The Government has no workable strategy for actually reducing food poverty, Commission warns

The year-long inquiry recommended ways the Government could improve its approach

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Indy Politics

The Government has no workable strategy for actually reducing food poverty, a year-long inquiry into the issue has found.

The Fabian Commission on Food and Poverty, whose report is out today, said that it was not clear how David Cameron actually intended to stop people from going hungry.

A group of senior doctors from the Medical Research Council warned in late 2013 that the levels of food poverty in the UK had reached the level of a “public health emergency” and David Cameron has since pledged to do all her can to reduce it.

But Geoff Tansey, the inquiry’s chair, said there were still large holes in the Government’s strategy on the issue, despite rhetorical commitments.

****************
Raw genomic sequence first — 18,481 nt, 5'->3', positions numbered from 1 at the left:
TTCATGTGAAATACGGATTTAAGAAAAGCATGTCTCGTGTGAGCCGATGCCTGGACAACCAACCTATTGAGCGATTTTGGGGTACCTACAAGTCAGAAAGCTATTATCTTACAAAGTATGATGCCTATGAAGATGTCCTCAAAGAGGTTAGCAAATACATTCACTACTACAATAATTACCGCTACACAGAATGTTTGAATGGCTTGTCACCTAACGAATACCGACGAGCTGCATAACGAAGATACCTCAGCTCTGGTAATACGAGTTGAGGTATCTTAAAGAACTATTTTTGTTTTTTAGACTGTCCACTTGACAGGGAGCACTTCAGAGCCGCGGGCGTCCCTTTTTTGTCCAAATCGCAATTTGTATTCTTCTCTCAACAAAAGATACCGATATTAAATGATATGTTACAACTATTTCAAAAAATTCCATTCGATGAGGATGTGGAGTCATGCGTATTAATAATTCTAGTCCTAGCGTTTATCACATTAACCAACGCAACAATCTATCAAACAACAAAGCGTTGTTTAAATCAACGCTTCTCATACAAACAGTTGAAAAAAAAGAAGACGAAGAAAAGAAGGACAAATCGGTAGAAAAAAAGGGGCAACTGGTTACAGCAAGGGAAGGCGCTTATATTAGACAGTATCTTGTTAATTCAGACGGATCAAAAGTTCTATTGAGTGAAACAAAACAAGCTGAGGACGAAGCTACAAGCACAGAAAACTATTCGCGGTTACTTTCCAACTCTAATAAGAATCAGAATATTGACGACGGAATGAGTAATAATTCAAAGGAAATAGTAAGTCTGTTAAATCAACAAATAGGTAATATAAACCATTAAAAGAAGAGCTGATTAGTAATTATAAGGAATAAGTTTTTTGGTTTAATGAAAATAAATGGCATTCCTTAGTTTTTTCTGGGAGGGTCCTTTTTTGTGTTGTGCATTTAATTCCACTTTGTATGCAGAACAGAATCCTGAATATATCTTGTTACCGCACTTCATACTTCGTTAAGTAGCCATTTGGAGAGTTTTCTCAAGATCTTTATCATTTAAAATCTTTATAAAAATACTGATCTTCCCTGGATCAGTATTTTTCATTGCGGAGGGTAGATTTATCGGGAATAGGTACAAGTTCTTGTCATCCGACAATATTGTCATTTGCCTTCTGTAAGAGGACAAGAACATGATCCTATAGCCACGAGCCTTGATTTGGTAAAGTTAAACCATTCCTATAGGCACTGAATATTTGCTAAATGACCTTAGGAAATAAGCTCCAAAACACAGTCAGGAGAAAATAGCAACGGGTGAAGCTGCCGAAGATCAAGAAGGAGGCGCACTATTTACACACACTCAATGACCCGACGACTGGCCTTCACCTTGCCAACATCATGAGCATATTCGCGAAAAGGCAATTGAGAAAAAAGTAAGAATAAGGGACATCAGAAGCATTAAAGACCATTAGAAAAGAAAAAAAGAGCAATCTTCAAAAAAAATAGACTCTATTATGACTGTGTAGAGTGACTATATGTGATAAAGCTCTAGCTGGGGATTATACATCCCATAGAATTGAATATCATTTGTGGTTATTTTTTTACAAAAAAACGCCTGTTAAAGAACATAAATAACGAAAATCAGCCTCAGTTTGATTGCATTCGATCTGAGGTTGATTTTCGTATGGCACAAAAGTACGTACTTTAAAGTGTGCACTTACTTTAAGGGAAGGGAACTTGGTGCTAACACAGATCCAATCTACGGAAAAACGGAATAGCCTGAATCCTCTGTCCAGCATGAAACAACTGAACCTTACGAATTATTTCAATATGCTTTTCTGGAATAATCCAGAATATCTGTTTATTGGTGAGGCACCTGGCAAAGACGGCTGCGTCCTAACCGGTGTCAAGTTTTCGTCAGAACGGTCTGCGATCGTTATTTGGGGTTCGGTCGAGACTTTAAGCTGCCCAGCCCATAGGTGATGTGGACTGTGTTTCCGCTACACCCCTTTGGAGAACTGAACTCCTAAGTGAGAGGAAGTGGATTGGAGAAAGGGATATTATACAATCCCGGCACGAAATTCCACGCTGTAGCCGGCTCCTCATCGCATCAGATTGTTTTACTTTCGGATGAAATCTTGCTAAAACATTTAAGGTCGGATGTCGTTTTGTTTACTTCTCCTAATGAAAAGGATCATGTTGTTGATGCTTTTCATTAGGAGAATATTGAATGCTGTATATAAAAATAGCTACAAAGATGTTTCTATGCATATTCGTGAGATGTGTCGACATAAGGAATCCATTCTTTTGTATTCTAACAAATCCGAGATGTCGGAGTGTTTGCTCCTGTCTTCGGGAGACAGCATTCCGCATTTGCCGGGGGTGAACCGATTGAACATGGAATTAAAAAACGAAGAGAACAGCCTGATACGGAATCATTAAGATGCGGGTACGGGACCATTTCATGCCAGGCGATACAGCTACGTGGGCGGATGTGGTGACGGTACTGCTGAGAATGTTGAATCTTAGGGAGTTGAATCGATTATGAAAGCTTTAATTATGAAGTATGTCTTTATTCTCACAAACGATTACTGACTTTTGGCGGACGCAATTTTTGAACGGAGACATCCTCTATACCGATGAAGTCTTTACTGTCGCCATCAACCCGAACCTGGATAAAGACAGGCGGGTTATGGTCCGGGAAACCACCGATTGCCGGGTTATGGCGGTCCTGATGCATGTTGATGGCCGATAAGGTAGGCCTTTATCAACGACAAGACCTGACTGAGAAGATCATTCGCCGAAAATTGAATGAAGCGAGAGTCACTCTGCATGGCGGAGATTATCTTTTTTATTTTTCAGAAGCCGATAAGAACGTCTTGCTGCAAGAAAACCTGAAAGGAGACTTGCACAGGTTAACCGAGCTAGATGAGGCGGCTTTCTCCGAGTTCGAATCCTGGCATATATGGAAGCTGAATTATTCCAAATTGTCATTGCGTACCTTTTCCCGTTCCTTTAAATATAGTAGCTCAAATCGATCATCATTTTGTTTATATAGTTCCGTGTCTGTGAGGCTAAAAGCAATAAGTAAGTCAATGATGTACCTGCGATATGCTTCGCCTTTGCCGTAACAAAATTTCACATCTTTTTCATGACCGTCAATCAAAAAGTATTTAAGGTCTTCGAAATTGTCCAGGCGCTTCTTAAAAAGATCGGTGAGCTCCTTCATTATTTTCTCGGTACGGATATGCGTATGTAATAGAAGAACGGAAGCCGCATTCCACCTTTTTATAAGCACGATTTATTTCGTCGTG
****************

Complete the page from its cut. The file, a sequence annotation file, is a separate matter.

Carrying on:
“David Cameron has made an admirable commitment to tackling poverty,” he said.

“But for food - people’s most basic need - he currently has no means of achieving this aim and no plan to deliver a reduction in food banks, let alone tackle the other links between food and poverty.

“The commission has even found that the Government has no count of the number of people who currently lack secure access to nutritious, affordable food.”

Recorded food bank use passed one million people over the last year, according to figures from the Trussell Trust, which showed a 19 per cent year-on-year increase to April this year.

NHS statistics released this week show that the number of people admitted to hospital diagnosed with malnutrition had risen more than 50 per cent in the last four years and was now over 7,000.

Dianne Jeffrey, chair of the independent Malnitrution Task Force, said the figures were “deeply distressing” and said many of the admissions should be preventable.

The food poverty Commission’s report, entitled “hungry for change”, recommended the appointment of a new cross-departmental minister with responsibility for eliminating household food security.

Amongst 14 proposals, it also called for the Government to accurately measure food poverty, and for inflation increases in welfare benefits to better reflect the prices of goods people on low incomes have to buy.

Local authorities should also set up “food access plans” to ensure everyone could eat affordable and nutritious food.